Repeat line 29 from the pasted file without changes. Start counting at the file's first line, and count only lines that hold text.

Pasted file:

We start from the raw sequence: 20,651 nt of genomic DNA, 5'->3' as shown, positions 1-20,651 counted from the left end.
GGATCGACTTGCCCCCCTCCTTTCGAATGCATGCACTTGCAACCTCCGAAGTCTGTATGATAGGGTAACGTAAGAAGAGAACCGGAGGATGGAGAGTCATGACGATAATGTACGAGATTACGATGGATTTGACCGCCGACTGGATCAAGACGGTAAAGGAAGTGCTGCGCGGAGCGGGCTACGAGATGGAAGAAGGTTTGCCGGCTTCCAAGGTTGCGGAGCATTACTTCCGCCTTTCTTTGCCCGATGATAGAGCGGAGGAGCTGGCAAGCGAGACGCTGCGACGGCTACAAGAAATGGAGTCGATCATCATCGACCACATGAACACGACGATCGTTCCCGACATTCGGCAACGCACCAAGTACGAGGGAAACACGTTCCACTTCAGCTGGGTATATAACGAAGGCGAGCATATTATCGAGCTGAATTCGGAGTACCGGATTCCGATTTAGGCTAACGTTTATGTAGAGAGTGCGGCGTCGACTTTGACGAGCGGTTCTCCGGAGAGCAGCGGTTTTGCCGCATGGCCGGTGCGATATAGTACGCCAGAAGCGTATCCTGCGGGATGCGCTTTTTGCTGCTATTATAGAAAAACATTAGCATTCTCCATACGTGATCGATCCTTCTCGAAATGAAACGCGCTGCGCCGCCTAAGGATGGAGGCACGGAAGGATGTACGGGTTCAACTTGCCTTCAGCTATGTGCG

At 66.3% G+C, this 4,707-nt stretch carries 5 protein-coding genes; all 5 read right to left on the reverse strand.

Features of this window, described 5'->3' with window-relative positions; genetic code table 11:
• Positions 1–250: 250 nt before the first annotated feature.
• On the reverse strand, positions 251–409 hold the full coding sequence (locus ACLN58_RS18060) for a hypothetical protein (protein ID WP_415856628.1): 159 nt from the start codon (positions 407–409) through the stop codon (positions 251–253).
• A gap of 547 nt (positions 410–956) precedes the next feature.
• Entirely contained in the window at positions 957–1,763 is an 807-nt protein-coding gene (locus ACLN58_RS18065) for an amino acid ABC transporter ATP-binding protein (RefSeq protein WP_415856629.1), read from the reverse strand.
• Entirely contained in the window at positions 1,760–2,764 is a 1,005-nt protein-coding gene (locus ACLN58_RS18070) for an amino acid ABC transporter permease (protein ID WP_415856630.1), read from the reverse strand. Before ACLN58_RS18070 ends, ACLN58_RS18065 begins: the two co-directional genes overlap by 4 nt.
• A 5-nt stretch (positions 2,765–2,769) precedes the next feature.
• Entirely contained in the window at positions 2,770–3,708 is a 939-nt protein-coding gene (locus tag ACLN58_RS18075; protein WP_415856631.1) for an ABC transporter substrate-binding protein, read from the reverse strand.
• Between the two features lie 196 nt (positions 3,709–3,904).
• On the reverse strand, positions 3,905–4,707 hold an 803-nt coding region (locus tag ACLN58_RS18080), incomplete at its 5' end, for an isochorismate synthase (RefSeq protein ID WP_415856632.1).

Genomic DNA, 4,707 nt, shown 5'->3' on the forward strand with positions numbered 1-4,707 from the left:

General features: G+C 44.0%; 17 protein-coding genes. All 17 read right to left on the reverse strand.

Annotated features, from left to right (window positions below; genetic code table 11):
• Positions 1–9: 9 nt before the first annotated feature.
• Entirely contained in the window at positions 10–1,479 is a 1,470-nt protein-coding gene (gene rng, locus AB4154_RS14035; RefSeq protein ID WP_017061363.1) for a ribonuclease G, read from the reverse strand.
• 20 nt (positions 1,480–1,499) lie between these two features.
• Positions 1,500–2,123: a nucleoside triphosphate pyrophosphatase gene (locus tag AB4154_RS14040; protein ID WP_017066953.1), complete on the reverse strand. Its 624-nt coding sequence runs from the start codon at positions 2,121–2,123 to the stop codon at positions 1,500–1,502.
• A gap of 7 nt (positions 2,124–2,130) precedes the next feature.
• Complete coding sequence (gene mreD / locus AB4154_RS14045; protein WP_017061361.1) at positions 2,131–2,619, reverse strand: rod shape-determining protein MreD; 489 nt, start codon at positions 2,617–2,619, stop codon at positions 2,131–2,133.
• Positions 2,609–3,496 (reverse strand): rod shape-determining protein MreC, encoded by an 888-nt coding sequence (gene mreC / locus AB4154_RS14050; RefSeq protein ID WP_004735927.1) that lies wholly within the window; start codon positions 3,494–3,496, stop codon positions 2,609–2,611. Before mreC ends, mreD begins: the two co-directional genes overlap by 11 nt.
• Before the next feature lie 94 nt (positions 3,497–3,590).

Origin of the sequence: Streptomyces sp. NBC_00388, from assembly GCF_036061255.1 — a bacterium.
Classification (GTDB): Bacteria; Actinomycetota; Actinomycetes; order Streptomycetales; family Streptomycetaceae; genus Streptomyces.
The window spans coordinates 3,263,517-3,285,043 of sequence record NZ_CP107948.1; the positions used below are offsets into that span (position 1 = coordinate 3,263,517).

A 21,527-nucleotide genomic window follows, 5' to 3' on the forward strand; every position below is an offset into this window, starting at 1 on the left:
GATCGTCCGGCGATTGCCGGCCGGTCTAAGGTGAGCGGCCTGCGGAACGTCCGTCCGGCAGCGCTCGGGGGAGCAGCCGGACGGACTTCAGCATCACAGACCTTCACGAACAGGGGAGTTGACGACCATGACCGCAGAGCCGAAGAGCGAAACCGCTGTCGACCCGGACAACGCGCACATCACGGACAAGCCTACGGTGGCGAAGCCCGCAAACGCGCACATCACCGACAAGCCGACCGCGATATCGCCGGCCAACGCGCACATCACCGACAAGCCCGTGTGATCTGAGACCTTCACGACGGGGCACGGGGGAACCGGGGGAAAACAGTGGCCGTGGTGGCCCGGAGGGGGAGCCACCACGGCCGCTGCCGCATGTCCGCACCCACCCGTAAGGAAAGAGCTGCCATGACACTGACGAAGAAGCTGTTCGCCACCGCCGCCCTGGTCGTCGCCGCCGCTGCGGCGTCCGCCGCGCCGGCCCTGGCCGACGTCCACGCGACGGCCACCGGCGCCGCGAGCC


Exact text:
GATCGTCCGGCGATTGCCGGCCGGTCTAAGGTGAGCGGCCTGCGGAACGTCCGTCCGGCAGCGCTCGGGGGAGCAGCCGGACGGACTTCAGCATCACAGACCTTCACGAACAGGGGAGTTGACGACCATGACCGCAGAGCCGAAGAGCGAAACCGCTGTCGACCCGGACAACGCGCACATCACGGACAAGCCTACGGTGGCGAAGCCCGCAAACGCGCACATCACCGACAAGCCGACCGCGATATCGCCGGCCAACGCGCACATCACCGACAAGCCCGTGTGATCTGAGACCTTCACGACGGGGCACGGGGGAACCGGGGGAAAACAGTGGCCGTGGTGGCCCGGAGGGGGAGCCACCACGGCCGCTGCCGCATGTCCGCACCCACCCGTAAGGAAAGAGCTGCCATGACACTGACGAAGAAGCTGTTCGCCACCGCCGCCCTGGTCGTCGCCGCCGCTGCGGCGTCCGCCGCGCCGGCCCTGGCCGACGTCCACGCGACGGCCACCGGCGCCGCGAGCC